By Dustin Cabeal
While I’ll likely continue to read this series, I’m done reviewing it with this issue. There’s nothing left to say about it. It’s settled into a routine with the last issue, and that’s where it’s continued in this issue. It’s one part The Incredible, and the other part bickering children. That’s the biggest problem with this issue, Robin and Superboy don’t stop bickering which is believable for sure, but oh so fucking annoying to read for twenty pages.
What’s worse is that Kid Amazo joins in on the bickering. He’s complaining about his family and blah, blah, blah. It’s never clearly established why he felt the need to kill robot versions of his family over and over in front of them every day. It didn’t add to the story and didn’t build him up as a psychopath since he couldn’t even kill them at the end of the issue. The only interesting parts came from Luthor being Luthor. He has some plan with the Amazo girl that I’m sure will be pretty cool, and maybe she’ll team up with the Super Sons for more stories. That would be the only cool thing to come from this storyline that ended flat and was painfully predictable. The other cool thing was the ending because we see the boys miss their wake-up calls, which sets up a great scene for the next issue.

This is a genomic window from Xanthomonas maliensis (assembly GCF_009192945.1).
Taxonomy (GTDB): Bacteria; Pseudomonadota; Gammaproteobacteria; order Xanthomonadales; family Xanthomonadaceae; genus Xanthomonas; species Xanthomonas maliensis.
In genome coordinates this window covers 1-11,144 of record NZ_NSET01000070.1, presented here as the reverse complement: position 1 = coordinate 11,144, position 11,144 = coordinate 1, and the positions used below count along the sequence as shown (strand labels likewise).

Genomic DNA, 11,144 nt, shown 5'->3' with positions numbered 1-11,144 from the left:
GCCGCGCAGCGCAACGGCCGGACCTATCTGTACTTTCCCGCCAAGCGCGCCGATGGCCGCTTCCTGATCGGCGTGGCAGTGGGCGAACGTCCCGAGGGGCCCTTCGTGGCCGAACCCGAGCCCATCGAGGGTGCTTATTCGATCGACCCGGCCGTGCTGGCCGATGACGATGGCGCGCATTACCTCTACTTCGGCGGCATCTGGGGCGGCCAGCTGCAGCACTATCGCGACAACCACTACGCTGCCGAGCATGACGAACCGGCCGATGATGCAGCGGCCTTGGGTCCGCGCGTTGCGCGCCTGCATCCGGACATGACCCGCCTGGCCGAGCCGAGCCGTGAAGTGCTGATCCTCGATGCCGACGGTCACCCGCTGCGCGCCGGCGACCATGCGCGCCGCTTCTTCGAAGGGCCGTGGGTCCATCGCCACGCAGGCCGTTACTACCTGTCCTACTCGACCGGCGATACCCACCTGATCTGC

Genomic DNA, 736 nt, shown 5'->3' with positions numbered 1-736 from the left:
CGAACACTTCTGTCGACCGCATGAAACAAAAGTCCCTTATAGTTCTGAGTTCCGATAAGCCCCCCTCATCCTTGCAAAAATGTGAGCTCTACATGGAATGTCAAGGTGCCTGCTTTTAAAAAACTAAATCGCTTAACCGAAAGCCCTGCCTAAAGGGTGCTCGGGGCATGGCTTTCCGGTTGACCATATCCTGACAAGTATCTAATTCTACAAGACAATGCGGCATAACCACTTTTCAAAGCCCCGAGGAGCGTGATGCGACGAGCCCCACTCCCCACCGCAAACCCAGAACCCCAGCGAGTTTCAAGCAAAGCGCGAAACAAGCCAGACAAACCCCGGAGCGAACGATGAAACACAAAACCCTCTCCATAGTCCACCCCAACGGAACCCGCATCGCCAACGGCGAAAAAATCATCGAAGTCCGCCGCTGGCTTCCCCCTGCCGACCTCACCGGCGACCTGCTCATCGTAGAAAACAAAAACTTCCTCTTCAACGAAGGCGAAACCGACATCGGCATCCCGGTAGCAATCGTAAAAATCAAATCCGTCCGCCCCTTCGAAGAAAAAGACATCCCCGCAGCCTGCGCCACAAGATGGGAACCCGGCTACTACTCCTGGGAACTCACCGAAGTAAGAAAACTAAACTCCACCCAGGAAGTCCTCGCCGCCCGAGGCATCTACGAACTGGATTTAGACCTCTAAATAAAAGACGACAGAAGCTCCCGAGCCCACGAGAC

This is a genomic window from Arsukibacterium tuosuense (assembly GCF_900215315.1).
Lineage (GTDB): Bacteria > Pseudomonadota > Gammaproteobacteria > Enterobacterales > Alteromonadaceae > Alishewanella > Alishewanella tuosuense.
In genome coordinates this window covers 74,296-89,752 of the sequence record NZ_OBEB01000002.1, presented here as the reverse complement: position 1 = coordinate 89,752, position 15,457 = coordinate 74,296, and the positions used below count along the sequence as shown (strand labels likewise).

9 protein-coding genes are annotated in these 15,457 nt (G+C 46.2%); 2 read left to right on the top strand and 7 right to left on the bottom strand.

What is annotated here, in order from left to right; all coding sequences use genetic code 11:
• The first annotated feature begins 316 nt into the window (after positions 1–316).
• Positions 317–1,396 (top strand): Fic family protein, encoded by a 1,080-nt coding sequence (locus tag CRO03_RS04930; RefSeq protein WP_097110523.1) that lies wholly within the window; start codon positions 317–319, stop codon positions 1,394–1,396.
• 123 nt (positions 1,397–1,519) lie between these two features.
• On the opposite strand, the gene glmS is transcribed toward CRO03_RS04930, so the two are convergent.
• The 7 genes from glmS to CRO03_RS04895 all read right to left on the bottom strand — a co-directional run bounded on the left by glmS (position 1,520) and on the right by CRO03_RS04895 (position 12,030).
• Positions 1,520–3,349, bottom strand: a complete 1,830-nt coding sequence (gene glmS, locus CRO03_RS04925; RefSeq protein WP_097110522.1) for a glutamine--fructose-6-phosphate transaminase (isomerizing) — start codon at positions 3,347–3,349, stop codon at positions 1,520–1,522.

The writing isn’t bad; it’s just that the story fell to average quickly. Not even kids want to read comics about kids bickering. That’s the last thing anyone wants so having two issues full of bickering is just painful to read. Their petty insults towards each other are only so funny, and then they’re beaten to death in this issue. Just over and over and over and over and over right up until the last fucking panel. THE LAST PANEL!
The art continues to be some of the best in all of DC. It’s just so damn perfect for this story. From how Robin looks, to Jon’s makeshift costume. It’s the perfect visual depiction of where these two come from, country and money. It’s pretty much the norm for an artist to take a story arc off to start on the next one so I hope whoever DC has to fill in for Jorge Jimenez is somehow better or at the very least tolerable. Jimenez is the lifeblood of this series and gives these two characters the only personality they have that’s tolerable. Their mannerisms are great, but I have to admit that they don’t match the tone of the story because they would be far more annoying to look at while reading. To say the least, I’m glad that they don’t match the tone.
The title of this issue is “Son Day, Bloody Son Day” and it doesn’t fit the story at all. It’s also a little more gruesome than you’d expect for a series like this that’s DC’s kid-friendliest title outside of their actual kid line of books. Also, the wordplay is weak.
The issue is decent. It’s one of the few DC titles I find myself wanting to read, but that doesn’t change the fact that it’s pretty average. It’s easy to read and enjoy, and at the end of the day, that’s probably all it’s going for in the end. It would have been great if it was more like the first issue which is still one of the best first issues of the year. If you’re enjoying the series, there’s no reason to stop reading, but for me, as a reviewer, there’s not much left to say about it in its current form.
Super Sons #4
Writer: Peter J. Tomasi
Artist: Jorge Jimenez
Colorist: Alejandro Sanchez
Letterer: Rob Leigh
Publisher: DC Comics